Data Acquisition

Scanning and the conversion of resulting images (Fig. 3) into numerical data (''quantification'') is a source of technological data variability. Depending on the system used, scanning any array with inappropriate parameter values will either cause signal saturation or miss out low expressed probes. It is therefore better to scan each array more than once, with different parameter values, and to

Antibody immobilisation

Step 2

Analyte addition

Step 2

Step 3

Addition of secondary (reporter) antibody with fluorescent tag. Followed by fluorescent readout.

Step 3

Fig. 2 Deposition and detection of a single probe on a protein array. The general concept of probe selection, probe deposition, target labeling, binding, and scanning are comparable to DNA microarrays, the main differences lying in the specific method of depositing and labeling proteins. In this case, the target sample or analyte is incubated onto the array before labeling the target by means of a specific antibody with a fluorescent tag. The analyte could also be labeled before incubation; this depends on user preference and the biological system under investigation. (View this art in color at www.dekker.com.)

select a best scan or use statistical approaches to combine the information from multiple scans. A standard protocol must be associated with this approach. This needs to cover suitable scanning parameters, a consistent quantification method, recommended level of manual fine-tuning for the grid alignment, and quality control steps such as the assessment of background noise.

Data Processing

It is most likely that despite use of stringent laboratory and data acquisition protocols, there are still systematic sources of variation or noise in the data that cannot be attributed to the biological sample differences under investigation. The use of data processing techniques[4-6] is not optional but required. Image data is associated with background noise (specks of dust, uneven hybridizations, etc.), which needs to be adjusted. Most array data are assumed to be on a scale that benefits from prior transformation of the data values. The term ''normalization'' in relation to microarray data is best defined as a collection of mathematical methods that are used to make target samples comparable by removing systematic effects introduced by dye-label incorporation differences, hybridization differences resulting in overall image ''brightness'' differences, and differences across an individual array caused by deposition of probes by different robotic print tips.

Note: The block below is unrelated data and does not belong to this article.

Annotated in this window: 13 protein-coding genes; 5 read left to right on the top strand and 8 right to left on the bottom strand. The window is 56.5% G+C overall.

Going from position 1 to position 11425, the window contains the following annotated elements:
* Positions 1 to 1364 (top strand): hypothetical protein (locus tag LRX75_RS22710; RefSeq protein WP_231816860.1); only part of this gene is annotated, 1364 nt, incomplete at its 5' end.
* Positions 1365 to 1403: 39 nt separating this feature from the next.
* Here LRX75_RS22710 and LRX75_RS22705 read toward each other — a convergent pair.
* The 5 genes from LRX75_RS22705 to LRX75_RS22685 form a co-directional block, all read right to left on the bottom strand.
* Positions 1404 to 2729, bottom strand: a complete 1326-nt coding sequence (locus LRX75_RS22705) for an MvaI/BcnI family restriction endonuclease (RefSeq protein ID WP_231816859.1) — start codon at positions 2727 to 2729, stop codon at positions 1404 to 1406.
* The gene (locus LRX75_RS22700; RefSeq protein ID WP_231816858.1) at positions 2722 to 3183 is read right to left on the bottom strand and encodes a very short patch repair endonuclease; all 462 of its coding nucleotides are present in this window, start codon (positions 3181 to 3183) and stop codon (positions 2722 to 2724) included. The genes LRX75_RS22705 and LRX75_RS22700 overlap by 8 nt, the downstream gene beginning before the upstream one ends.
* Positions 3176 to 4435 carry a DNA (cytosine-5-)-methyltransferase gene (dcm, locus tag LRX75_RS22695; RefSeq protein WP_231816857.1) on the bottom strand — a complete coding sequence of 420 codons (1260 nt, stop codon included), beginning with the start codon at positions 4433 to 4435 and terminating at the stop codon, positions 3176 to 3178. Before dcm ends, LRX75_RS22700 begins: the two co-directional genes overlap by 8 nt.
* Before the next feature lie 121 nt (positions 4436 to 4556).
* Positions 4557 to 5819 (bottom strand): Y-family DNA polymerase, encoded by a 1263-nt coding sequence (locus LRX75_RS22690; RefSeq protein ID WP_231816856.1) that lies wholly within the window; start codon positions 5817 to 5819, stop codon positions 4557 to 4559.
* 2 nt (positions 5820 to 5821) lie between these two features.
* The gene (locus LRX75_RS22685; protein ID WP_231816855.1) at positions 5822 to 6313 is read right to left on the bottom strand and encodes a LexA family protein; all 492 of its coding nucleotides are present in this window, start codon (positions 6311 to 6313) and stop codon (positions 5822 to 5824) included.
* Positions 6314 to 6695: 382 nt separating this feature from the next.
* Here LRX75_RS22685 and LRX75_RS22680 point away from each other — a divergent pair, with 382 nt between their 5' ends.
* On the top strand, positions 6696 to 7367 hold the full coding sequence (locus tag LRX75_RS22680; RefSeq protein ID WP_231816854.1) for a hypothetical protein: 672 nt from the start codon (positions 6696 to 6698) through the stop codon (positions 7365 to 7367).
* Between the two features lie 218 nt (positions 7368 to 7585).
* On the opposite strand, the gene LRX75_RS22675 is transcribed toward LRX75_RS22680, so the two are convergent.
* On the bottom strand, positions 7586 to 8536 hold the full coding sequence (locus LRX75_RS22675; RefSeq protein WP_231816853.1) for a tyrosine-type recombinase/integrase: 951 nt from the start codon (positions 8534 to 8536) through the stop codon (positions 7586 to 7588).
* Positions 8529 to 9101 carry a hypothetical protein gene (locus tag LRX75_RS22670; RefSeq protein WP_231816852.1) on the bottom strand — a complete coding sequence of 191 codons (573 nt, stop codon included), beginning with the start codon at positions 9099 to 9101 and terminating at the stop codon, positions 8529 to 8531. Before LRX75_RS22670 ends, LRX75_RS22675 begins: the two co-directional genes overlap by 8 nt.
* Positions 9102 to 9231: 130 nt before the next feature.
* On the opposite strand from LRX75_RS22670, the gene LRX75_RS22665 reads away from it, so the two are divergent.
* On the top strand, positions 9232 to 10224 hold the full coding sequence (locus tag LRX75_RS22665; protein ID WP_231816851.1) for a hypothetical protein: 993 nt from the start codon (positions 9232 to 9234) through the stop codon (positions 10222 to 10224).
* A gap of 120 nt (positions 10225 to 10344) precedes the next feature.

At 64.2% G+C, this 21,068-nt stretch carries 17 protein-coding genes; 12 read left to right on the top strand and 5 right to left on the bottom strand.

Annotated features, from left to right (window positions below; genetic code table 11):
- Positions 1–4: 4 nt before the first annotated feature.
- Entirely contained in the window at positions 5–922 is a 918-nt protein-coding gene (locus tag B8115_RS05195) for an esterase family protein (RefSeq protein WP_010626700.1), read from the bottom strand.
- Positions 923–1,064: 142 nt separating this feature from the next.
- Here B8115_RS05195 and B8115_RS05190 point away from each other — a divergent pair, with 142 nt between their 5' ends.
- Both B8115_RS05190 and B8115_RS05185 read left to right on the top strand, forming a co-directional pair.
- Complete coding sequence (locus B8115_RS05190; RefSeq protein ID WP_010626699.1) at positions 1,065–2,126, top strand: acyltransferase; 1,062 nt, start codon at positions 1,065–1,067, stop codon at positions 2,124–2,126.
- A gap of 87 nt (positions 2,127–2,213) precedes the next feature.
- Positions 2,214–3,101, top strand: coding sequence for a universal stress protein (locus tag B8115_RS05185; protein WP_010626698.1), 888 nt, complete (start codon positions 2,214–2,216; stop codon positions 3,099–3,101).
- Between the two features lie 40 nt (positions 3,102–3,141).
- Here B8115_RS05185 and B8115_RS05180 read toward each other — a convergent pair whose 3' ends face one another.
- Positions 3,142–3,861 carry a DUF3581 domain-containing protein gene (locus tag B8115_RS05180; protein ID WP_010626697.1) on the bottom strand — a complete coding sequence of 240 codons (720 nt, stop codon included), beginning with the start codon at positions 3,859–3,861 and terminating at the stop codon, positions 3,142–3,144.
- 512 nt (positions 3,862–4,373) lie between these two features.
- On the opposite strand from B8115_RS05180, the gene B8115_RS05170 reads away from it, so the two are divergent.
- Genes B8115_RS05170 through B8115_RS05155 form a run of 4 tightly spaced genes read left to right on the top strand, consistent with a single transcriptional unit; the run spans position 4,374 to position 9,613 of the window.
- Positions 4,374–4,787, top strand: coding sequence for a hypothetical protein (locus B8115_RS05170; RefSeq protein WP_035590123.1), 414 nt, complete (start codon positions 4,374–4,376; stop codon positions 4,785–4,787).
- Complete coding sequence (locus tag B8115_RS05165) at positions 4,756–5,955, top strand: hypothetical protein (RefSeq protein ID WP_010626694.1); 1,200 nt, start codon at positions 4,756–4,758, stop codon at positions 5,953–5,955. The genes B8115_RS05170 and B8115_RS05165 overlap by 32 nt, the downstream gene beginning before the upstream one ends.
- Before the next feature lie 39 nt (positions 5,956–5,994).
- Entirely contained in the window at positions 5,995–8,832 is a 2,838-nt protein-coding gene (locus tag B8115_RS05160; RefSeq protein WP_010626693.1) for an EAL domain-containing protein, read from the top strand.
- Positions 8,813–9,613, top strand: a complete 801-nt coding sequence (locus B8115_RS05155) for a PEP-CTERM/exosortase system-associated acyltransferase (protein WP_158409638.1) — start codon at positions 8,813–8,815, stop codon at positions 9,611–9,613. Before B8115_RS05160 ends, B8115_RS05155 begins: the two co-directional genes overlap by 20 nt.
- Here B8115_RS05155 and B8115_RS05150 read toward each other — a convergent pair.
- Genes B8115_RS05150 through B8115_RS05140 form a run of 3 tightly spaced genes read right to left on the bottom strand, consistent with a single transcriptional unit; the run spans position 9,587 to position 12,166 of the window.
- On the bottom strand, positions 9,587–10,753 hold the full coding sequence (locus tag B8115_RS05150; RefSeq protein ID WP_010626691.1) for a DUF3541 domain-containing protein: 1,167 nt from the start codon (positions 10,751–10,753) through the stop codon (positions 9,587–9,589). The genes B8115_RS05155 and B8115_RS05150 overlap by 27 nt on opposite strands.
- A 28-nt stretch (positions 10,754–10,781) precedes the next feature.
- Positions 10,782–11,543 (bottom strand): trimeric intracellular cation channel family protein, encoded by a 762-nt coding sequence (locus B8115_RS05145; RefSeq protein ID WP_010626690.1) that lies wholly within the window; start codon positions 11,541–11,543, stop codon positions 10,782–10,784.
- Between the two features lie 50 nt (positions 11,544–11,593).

Background measured by the image processing software is usually removed by subtracting individual probe background from the probe signal value or by subtracting a local average background from each individual probe signal value. It is also recommended to define a detection-threshold limit for each array, which is the mean plus two standard deviations of negative control probes on the array, or another robust estimate for theoretically nonex-pressed probes on the array.

On-chip signal ratios are most often log-transformed to base 2, which symmetrizes the distribution. To stabilize variance, transformations such as arc sinh are still being evaluated. For dual-target arrays, the currently most common method of normalization is the locally weighted scatterplot smoother (LoWeSS), which adjusts for the nonlinear differences between two dye labels on an array.[5] The effect of this can be seen in Fig. 4.

In many cases, the normalized log ratio is still subject to different levels of variance, and to make them comparable across a number of arrays, a second step can be included in the normalization, which adjusts variance rather than location of log ratios. One such method is the median absolute deviation scaling.[6]

Single-target arrays do not normally require any on-chip normalization like the above. The center (median) of the absolute signal intensities on the array is often scaled to match other arrays. Other common forms of normalization take into account specific print tip groups; that is, standard normalization methods are performed on physical subsets of the array rather than on the array as a whole. For further analysis, in particular cluster analysis, normalization also occurs on a per-gene level, which means that each gene's values across a number of arrays are adjusted to have a mean of 0 and a standard deviation of 1.

A special case of normalization is one that estimates the size of an effect rather than correct for it. Given a high enough level of replication, analysis of variance (ANOVA) can provide estimates for each effect (hybridization, dye label, print tip group, etc.) that has been included in the model; that is, the observed signal value is described by the level of signal that is due to unwanted sources of data variation and the signal differences that are due to real biological effects.[7]

Data Analysis

Microarrays produce an amount of data that has rarely been seen before in biological research. It is common to

Getting Started With Dumbbells

Getting Started With Dumbbells

The use of dumbbells gives you a much more comprehensive strengthening effect because the workout engages your stabilizer muscles, in addition to the muscle you may be pin-pointing. Without all of the belts and artificial stabilizers of a machine, you also engage your core muscles, which are your body's natural stabilizers.

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